Declarative Pattern Mining using Constraint Programming
The goal of pattern mining is to discover patterns in data. Many techniques have been proposed for this task, differing in the type of patterns they find. To ensure that only patterns of interest are found, a common approach is to impose constraints on the patterns. Constraint-based mining systems exist in which multiple constraints can be specified. However, combining constraints in new ways or adding complex constraints requires changing the underlying algorithms. A truly general approach to constraint-based pattern mining has been missing.
In this thesis we propose a general, declarative approach to pattern mining
based on constraint programming. In a declarative approach one specifies what
patterns need to be found, instead of algorithmically specifying how they must
be found. Constraint programming offers a methodology in which a problem
is stated in terms of constraints and a generic solver finds the solutions.
A first contribution of this thesis is that we show how constraint programming can be used to solve constraint-based, closed and discriminative itemset mining problems as well as combinations thereof. A second contribution is that we demonstrate how the difference in performance between general constraint solvers and specialised mining algorithms can be reduced. A third contribution is the introduction of the k-pattern set mining problem, which involves finding a set of k patterns that together satisfy constraints. We propose a high-level declarative language for k-pattern set mining as well as a transformation of this language to constraint programming. Finally we apply our declarative pattern mining framework on a challenging problem in bioinformatics, namely cis- regulatory module detection. For this application, the ability to add domain- specific constraints and to combine them with existing constraints is essential.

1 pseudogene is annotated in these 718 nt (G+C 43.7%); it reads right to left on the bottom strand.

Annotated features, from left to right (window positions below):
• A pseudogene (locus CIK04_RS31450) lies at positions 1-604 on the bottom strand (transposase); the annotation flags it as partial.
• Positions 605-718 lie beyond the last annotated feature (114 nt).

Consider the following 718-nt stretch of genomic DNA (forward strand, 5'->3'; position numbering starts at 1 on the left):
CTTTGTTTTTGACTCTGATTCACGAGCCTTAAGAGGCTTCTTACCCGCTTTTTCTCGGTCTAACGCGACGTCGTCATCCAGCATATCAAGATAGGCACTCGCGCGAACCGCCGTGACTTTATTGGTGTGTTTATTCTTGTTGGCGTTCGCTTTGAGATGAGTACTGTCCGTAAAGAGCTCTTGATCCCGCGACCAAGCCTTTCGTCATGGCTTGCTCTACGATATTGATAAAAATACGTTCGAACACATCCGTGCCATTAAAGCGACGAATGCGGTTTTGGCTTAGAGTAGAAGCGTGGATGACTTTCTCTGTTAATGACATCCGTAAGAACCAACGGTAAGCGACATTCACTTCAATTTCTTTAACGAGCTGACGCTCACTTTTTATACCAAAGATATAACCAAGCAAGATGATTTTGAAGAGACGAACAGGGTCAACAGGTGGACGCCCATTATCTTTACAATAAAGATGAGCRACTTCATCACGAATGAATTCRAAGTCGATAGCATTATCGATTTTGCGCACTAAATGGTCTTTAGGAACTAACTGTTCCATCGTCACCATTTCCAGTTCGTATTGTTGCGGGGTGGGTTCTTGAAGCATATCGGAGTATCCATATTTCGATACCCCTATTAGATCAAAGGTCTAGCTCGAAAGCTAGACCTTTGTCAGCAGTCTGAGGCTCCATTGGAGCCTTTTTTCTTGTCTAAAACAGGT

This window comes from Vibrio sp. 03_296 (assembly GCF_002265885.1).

Hence we investigate, for the first time, how constraint programming can be used in pattern mining. We conclude on this promising approach with several remaining challenges.
Full textOnline PDF: phd_thesis_tias.pdf
Software (open source): CP4IM
- Friday 27 January 2012
- Starting at 16u30
- Auditorium Arenbergkasteel (room 01.07)
- Kasteelpark Arenberg 1, 3001 Heverlee
- Detailed directions
- A 45 minute presentation explaining what my thesis is about
(in Dutch and aimed at a general audience)
- Many questions from the jury, followed by a deliberation
- A reception, to celebrate! (starting ~18u)
- Let me know by email that you will join.
- To ensure sufficient appetizers, please notify me before Saturday 21 January
- Prof. Carlo Vandecasteele (Chair)
- Prof. Luc De Raedt (Promotor)
- Dr. Siegfried Nijssen (Co-promotor)
- Prof. Bettina Berendt
- Prof. Maurice Bruynooghe
- Prof. Patrick De Causmaecker
- Prof. Barry O'Sullivan, University College Cork, Ireland
- Prof. Pascal Van Hentenryck, Brown University, Providence, USA